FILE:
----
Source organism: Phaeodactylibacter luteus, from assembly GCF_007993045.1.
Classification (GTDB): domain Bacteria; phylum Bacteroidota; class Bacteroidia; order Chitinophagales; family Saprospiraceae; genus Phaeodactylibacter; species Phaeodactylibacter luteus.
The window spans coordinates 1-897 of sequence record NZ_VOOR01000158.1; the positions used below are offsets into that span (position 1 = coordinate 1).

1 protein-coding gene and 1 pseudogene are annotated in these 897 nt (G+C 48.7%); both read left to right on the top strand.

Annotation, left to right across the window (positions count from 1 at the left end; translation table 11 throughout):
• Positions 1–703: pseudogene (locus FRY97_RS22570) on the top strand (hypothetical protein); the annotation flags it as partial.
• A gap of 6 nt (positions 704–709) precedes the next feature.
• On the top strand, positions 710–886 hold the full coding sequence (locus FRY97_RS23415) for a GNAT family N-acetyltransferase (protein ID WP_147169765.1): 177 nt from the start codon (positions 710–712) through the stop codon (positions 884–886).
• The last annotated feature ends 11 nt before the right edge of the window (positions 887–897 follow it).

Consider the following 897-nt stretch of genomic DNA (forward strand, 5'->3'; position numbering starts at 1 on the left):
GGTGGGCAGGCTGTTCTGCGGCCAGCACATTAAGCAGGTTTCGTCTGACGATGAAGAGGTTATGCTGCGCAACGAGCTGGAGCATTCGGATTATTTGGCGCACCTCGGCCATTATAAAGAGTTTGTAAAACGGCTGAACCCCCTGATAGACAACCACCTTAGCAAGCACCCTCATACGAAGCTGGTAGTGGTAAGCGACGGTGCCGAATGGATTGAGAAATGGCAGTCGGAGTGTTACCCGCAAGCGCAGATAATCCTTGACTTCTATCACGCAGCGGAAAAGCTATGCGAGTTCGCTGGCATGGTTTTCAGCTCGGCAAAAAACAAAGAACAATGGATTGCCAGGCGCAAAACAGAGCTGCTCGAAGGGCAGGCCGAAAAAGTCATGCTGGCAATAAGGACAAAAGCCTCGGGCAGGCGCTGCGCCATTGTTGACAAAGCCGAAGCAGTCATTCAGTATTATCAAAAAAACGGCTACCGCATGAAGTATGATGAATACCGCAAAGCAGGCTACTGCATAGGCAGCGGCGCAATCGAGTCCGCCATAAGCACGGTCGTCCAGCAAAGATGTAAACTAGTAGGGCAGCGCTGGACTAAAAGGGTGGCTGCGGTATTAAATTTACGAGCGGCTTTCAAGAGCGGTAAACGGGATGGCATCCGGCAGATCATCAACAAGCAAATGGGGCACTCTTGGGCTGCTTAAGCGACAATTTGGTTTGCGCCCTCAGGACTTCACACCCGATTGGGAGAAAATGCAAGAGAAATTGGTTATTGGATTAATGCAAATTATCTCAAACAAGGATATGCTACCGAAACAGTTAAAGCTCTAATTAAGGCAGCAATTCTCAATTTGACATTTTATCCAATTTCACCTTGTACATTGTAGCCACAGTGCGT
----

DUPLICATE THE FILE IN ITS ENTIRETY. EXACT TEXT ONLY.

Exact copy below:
Source organism: Phaeodactylibacter luteus, from assembly GCF_007993045.1.
Classification (GTDB): domain Bacteria; phylum Bacteroidota; class Bacteroidia; order Chitinophagales; family Saprospiraceae; genus Phaeodactylibacter; species Phaeodactylibacter luteus.
The window spans coordinates 1-897 of sequence record NZ_VOOR01000158.1; the positions used below are offsets into that span (position 1 = coordinate 1).

1 protein-coding gene and 1 pseudogene are annotated in these 897 nt (G+C 48.7%); both read left to right on the top strand.

Annotation, left to right across the window (positions count from 1 at the left end; translation table 11 throughout):
• Positions 1–703: pseudogene (locus FRY97_RS22570) on the top strand (hypothetical protein); the annotation flags it as partial.
• A gap of 6 nt (positions 704–709) precedes the next feature.
• On the top strand, positions 710–886 hold the full coding sequence (locus FRY97_RS23415) for a GNAT family N-acetyltransferase (protein ID WP_147169765.1): 177 nt from the start codon (positions 710–712) through the stop codon (positions 884–886).
• The last annotated feature ends 11 nt before the right edge of the window (positions 887–897 follow it).

Consider the following 897-nt stretch of genomic DNA (forward strand, 5'->3'; position numbering starts at 1 on the left):
GGTGGGCAGGCTGTTCTGCGGCCAGCACATTAAGCAGGTTTCGTCTGACGATGAAGAGGTTATGCTGCGCAACGAGCTGGAGCATTCGGATTATTTGGCGCACCTCGGCCATTATAAAGAGTTTGTAAAACGGCTGAACCCCCTGATAGACAACCACCTTAGCAAGCACCCTCATACGAAGCTGGTAGTGGTAAGCGACGGTGCCGAATGGATTGAGAAATGGCAGTCGGAGTGTTACCCGCAAGCGCAGATAATCCTTGACTTCTATCACGCAGCGGAAAAGCTATGCGAGTTCGCTGGCATGGTTTTCAGCTCGGCAAAAAACAAAGAACAATGGATTGCCAGGCGCAAAACAGAGCTGCTCGAAGGGCAGGCCGAAAAAGTCATGCTGGCAATAAGGACAAAAGCCTCGGGCAGGCGCTGCGCCATTGTTGACAAAGCCGAAGCAGTCATTCAGTATTATCAAAAAAACGGCTACCGCATGAAGTATGATGAATACCGCAAAGCAGGCTACTGCATAGGCAGCGGCGCAATCGAGTCCGCCATAAGCACGGTCGTCCAGCAAAGATGTAAACTAGTAGGGCAGCGCTGGACTAAAAGGGTGGCTGCGGTATTAAATTTACGAGCGGCTTTCAAGAGCGGTAAACGGGATGGCATCCGGCAGATCATCAACAAGCAAATGGGGCACTCTTGGGCTGCTTAAGCGACAATTTGGTTTGCGCCCTCAGGACTTCACACCCGATTGGGAGAAAATGCAAGAGAAATTGGTTATTGGATTAATGCAAATTATCTCAAACAAGGATATGCTACCGAAACAGTTAAAGCTCTAATTAAGGCAGCAATTCTCAATTTGACATTTTATCCAATTTCACCTTGTACATTGTAGCCACAGTGCGT